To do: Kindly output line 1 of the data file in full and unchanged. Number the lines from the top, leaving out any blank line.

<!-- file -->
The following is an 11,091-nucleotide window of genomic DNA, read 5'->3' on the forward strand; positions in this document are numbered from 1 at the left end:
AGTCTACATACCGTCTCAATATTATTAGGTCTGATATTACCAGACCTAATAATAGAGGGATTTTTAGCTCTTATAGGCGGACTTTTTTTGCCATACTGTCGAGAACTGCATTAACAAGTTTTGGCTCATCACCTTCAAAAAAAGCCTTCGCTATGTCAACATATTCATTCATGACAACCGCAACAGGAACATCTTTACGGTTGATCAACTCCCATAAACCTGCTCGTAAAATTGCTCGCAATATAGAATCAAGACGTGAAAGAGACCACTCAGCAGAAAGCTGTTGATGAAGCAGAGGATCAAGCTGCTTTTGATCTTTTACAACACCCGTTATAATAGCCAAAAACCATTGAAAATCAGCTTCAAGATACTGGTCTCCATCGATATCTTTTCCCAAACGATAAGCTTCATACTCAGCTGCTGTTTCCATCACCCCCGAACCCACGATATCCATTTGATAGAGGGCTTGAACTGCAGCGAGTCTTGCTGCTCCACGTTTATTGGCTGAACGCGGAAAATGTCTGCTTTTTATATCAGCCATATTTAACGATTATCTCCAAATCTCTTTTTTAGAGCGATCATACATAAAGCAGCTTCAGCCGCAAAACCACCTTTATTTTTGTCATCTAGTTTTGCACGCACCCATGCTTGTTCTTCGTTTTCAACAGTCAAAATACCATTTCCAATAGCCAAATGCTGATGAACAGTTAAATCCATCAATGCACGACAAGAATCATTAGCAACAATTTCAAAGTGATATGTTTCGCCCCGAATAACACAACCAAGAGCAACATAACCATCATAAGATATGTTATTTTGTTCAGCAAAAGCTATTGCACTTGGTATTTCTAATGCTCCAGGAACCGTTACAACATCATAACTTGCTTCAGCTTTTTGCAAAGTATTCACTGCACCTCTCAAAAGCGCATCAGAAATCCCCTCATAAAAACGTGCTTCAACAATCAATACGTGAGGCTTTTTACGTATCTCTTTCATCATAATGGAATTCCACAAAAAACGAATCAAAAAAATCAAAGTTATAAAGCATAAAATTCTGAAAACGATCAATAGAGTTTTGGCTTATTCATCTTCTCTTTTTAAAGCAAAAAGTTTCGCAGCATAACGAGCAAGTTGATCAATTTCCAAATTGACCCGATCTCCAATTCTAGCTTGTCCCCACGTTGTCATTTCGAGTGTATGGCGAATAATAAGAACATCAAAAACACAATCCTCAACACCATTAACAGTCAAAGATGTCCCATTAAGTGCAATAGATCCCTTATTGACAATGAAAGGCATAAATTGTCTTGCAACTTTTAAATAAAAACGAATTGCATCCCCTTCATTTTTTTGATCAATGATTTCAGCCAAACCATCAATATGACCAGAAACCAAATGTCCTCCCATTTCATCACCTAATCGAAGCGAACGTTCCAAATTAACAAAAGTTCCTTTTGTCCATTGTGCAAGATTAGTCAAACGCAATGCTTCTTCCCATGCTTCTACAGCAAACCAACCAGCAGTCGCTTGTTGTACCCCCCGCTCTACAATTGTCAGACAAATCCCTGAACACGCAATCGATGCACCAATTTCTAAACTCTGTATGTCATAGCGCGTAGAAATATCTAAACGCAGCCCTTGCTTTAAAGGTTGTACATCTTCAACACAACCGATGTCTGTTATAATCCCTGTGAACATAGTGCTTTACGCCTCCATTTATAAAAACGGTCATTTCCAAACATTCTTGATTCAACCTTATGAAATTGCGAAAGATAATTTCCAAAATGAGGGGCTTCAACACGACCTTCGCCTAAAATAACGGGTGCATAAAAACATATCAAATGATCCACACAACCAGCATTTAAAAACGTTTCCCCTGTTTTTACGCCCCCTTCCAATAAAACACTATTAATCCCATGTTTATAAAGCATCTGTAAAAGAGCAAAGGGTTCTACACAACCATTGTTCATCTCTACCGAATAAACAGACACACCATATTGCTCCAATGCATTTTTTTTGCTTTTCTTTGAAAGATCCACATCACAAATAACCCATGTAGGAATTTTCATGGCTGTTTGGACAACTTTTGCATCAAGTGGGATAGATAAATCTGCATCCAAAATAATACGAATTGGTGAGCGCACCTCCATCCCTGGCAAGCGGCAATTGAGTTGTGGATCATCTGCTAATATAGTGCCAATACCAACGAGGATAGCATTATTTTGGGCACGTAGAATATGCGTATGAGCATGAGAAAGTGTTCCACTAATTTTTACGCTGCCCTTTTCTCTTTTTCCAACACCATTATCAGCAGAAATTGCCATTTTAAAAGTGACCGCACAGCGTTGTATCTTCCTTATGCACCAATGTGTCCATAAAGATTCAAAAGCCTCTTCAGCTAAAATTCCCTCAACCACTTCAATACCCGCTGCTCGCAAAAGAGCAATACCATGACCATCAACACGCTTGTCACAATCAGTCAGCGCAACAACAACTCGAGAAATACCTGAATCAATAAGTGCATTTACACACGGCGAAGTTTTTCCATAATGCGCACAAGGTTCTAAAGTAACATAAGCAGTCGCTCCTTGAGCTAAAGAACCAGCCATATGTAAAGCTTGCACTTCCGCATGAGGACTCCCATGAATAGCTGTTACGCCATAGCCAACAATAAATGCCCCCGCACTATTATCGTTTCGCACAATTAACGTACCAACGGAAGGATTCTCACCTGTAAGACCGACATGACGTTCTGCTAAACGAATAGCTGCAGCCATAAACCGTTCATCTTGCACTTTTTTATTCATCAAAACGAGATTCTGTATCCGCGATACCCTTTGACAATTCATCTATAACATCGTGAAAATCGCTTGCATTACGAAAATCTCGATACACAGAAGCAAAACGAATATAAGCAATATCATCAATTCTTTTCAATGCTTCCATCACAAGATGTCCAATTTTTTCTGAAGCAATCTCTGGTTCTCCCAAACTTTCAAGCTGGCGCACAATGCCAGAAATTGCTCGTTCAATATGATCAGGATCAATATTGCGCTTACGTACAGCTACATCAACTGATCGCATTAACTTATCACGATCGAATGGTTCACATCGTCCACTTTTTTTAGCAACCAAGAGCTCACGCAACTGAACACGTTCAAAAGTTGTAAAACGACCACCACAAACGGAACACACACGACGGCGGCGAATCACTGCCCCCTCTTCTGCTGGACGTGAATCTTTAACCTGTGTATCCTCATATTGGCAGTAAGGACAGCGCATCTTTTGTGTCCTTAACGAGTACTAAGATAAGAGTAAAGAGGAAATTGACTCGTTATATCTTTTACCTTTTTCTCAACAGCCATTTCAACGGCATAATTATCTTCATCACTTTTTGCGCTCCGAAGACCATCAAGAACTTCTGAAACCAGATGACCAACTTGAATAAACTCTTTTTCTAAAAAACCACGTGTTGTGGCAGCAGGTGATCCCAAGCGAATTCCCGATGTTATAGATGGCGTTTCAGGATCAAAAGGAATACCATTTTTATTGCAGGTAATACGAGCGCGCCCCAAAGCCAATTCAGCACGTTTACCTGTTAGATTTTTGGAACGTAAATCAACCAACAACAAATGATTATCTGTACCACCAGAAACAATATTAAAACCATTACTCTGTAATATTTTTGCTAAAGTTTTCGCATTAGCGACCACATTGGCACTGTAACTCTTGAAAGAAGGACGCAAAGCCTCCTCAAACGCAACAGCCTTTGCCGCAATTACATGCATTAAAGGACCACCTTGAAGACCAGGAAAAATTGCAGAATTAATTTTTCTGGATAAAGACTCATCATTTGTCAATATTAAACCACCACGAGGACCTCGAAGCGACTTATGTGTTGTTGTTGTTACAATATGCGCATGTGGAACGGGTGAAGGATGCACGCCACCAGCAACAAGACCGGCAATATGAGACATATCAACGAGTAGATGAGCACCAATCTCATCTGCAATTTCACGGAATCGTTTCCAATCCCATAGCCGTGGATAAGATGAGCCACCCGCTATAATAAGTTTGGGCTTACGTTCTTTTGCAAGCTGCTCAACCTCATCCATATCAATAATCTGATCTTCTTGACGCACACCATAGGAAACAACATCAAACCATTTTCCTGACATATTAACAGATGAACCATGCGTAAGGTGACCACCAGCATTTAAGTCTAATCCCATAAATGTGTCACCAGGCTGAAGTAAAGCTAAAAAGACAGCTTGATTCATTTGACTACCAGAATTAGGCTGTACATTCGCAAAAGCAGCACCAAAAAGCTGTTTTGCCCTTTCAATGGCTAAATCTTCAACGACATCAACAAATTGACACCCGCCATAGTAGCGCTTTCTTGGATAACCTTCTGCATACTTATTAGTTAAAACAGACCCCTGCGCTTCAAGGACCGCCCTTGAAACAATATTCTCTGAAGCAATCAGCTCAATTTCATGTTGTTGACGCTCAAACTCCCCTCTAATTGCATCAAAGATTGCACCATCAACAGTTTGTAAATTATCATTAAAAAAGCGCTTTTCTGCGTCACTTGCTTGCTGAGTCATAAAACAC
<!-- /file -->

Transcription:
The following is an 11,091-nucleotide window of genomic DNA, read 5'->3' on the forward strand; positions in this document are numbered from 1 at the left end: